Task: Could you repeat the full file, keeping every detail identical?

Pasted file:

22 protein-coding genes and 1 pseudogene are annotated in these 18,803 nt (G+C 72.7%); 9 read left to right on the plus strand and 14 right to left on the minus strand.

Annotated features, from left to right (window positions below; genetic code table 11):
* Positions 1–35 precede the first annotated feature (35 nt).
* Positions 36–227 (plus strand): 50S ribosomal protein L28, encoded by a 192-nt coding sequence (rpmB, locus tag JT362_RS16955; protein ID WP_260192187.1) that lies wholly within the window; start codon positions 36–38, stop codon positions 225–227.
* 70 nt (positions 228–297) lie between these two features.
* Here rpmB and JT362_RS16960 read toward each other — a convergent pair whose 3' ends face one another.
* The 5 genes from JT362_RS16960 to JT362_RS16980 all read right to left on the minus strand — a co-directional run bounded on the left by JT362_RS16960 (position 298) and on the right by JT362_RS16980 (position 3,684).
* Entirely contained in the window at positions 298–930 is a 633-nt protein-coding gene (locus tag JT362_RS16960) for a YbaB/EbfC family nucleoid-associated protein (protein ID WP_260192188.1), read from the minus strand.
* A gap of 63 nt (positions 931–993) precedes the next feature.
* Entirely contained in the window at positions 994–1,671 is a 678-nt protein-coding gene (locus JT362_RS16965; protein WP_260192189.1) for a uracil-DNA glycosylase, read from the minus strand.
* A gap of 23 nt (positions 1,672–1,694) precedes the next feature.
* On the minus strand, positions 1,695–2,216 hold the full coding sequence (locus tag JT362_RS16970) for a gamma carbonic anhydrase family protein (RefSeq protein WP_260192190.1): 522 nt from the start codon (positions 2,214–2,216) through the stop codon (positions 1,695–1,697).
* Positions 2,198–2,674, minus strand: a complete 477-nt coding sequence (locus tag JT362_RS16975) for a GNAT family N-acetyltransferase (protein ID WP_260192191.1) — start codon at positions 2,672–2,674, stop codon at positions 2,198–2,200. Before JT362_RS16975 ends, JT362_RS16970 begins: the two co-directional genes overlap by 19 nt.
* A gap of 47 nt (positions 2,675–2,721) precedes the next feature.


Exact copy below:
22 protein-coding genes and 1 pseudogene are annotated in these 18,803 nt (G+C 72.7%); 9 read left to right on the plus strand and 14 right to left on the minus strand.

Annotated features, from left to right (window positions below; genetic code table 11):
* Positions 1–35 precede the first annotated feature (35 nt).
* Positions 36–227 (plus strand): 50S ribosomal protein L28, encoded by a 192-nt coding sequence (rpmB, locus tag JT362_RS16955; protein ID WP_260192187.1) that lies wholly within the window; start codon positions 36–38, stop codon positions 225–227.
* 70 nt (positions 228–297) lie between these two features.
* Here rpmB and JT362_RS16960 read toward each other — a convergent pair whose 3' ends face one another.
* The 5 genes from JT362_RS16960 to JT362_RS16980 all read right to left on the minus strand — a co-directional run bounded on the left by JT362_RS16960 (position 298) and on the right by JT362_RS16980 (position 3,684).
* Entirely contained in the window at positions 298–930 is a 633-nt protein-coding gene (locus tag JT362_RS16960) for a YbaB/EbfC family nucleoid-associated protein (protein ID WP_260192188.1), read from the minus strand.
* A gap of 63 nt (positions 931–993) precedes the next feature.
* Entirely contained in the window at positions 994–1,671 is a 678-nt protein-coding gene (locus JT362_RS16965; protein WP_260192189.1) for a uracil-DNA glycosylase, read from the minus strand.
* A gap of 23 nt (positions 1,672–1,694) precedes the next feature.
* On the minus strand, positions 1,695–2,216 hold the full coding sequence (locus tag JT362_RS16970) for a gamma carbonic anhydrase family protein (RefSeq protein WP_260192190.1): 522 nt from the start codon (positions 2,214–2,216) through the stop codon (positions 1,695–1,697).
* Positions 2,198–2,674, minus strand: a complete 477-nt coding sequence (locus tag JT362_RS16975) for a GNAT family N-acetyltransferase (protein ID WP_260192191.1) — start codon at positions 2,672–2,674, stop codon at positions 2,198–2,200. Before JT362_RS16975 ends, JT362_RS16970 begins: the two co-directional genes overlap by 19 nt.
* A gap of 47 nt (positions 2,675–2,721) precedes the next feature.